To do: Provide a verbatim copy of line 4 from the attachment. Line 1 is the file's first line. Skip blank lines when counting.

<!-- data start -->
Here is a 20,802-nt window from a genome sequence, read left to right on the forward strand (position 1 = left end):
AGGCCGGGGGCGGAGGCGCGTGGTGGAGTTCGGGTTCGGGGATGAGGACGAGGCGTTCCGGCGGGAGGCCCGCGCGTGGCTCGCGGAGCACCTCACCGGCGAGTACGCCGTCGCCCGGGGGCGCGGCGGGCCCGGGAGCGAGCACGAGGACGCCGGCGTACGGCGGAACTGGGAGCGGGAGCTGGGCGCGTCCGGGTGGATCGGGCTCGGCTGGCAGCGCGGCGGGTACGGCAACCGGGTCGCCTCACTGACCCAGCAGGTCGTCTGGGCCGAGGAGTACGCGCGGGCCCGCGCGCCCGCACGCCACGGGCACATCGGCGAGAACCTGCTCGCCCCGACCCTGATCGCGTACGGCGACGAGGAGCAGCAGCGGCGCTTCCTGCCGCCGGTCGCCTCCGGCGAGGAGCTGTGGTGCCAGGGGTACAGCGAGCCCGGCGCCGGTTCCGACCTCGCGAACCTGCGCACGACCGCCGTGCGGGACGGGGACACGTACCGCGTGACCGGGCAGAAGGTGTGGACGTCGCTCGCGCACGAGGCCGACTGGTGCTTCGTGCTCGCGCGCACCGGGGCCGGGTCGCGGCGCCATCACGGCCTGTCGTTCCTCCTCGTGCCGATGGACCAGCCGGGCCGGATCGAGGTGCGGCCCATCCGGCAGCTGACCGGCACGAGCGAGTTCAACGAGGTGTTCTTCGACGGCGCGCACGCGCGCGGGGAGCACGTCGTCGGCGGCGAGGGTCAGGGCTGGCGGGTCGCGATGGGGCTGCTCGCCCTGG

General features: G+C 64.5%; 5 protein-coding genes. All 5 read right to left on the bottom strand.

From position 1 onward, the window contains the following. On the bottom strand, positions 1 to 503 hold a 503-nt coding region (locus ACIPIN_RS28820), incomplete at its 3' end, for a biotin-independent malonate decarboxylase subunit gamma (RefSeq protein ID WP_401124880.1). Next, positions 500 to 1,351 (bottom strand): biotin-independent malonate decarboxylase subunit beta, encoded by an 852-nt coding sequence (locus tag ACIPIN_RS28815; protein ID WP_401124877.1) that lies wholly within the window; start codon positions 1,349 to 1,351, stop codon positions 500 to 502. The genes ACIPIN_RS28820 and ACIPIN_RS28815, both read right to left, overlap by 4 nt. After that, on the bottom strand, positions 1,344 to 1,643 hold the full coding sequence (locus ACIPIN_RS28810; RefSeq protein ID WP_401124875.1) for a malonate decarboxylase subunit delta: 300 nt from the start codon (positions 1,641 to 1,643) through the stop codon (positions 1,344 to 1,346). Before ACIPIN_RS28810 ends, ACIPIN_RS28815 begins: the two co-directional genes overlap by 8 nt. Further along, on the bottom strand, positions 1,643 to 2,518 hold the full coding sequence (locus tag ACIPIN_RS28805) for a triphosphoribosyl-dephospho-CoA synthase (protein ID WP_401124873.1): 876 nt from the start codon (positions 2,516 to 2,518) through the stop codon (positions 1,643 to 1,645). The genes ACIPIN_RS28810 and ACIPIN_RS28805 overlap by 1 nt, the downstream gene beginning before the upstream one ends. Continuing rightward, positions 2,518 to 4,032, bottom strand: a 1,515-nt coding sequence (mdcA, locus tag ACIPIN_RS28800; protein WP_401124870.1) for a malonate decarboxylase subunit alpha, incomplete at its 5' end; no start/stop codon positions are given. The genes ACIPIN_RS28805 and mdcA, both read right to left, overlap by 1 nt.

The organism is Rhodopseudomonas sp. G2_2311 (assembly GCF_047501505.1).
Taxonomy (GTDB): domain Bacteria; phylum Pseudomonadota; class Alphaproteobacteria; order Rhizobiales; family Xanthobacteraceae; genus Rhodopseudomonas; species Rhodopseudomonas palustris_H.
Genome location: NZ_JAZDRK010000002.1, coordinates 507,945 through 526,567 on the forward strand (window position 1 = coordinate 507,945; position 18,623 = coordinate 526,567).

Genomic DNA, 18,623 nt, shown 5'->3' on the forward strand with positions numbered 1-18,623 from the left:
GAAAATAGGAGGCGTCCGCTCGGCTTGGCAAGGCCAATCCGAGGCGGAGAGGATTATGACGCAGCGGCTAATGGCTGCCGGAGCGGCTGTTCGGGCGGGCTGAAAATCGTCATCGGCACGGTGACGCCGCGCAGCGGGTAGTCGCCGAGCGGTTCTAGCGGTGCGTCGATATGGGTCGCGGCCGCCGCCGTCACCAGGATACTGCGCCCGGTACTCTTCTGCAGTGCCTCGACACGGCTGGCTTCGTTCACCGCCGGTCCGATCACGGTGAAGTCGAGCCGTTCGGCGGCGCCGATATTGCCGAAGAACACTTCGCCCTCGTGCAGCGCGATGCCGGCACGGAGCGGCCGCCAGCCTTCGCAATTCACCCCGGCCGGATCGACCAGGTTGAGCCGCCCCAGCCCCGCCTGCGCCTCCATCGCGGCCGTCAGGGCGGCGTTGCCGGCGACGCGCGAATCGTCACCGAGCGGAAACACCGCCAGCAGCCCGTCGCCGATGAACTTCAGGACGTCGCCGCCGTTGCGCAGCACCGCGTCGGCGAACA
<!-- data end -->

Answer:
From position 1 onward, the window contains the following. On the bottom strand, positions 1 to 503 hold a 503-nt coding region (locus ACIPIN_RS28820), incomplete at its 3' end, for a biotin-independent malonate decarboxylase subunit gamma (RefSeq protein ID WP_401124880.1). Next, positions 500 to 1,351 (bottom strand): biotin-independent malonate decarboxylase subunit beta, encoded by an 852-nt coding sequence (locus tag ACIPIN_RS28815; protein ID WP_401124877.1) that lies wholly within the window; start codon positions 1,349 to 1,351, stop codon positions 500 to 502. The genes ACIPIN_RS28820 and ACIPIN_RS28815, both read right to left, overlap by 4 nt. After that, on the bottom strand, positions 1,344 to 1,643 hold the full coding sequence (locus ACIPIN_RS28810; RefSeq protein ID WP_401124875.1) for a malonate decarboxylase subunit delta: 300 nt from the start codon (positions 1,641 to 1,643) through the stop codon (positions 1,344 to 1,346). Before ACIPIN_RS28810 ends, ACIPIN_RS28815 begins: the two co-directional genes overlap by 8 nt. Further along, on the bottom strand, positions 1,643 to 2,518 hold the full coding sequence (locus tag ACIPIN_RS28805) for a triphosphoribosyl-dephospho-CoA synthase (protein ID WP_401124873.1): 876 nt from the start codon (positions 2,516 to 2,518) through the stop codon (positions 1,643 to 1,645). The genes ACIPIN_RS28810 and ACIPIN_RS28805 overlap by 1 nt, the downstream gene beginning before the upstream one ends. Continuing rightward, positions 2,518 to 4,032, bottom strand: a 1,515-nt coding sequence (mdcA, locus tag ACIPIN_RS28800; protein WP_401124870.1) for a malonate decarboxylase subunit alpha, incomplete at its 5' end; no start/stop codon positions are given. The genes ACIPIN_RS28805 and mdcA, both read right to left, overlap by 1 nt.